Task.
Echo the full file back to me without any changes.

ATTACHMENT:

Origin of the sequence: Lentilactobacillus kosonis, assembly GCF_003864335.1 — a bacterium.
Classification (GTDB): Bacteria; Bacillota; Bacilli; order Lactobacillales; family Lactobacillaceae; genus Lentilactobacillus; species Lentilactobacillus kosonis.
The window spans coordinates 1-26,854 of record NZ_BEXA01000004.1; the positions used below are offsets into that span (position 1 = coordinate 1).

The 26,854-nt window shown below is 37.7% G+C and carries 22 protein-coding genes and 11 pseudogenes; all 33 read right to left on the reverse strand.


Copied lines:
Origin of the sequence: Lentilactobacillus kosonis, assembly GCF_003864335.1 — a bacterium.
Classification (GTDB): Bacteria; Bacillota; Bacilli; order Lactobacillales; family Lactobacillaceae; genus Lentilactobacillus; species Lentilactobacillus kosonis.
The window spans coordinates 1-26,854 of record NZ_BEXA01000004.1; the positions used below are offsets into that span (position 1 = coordinate 1).

The 26,854-nt window shown below is 37.7% G+C and carries 22 protein-coding genes and 11 pseudogenes; all 33 read right to left on the reverse strand.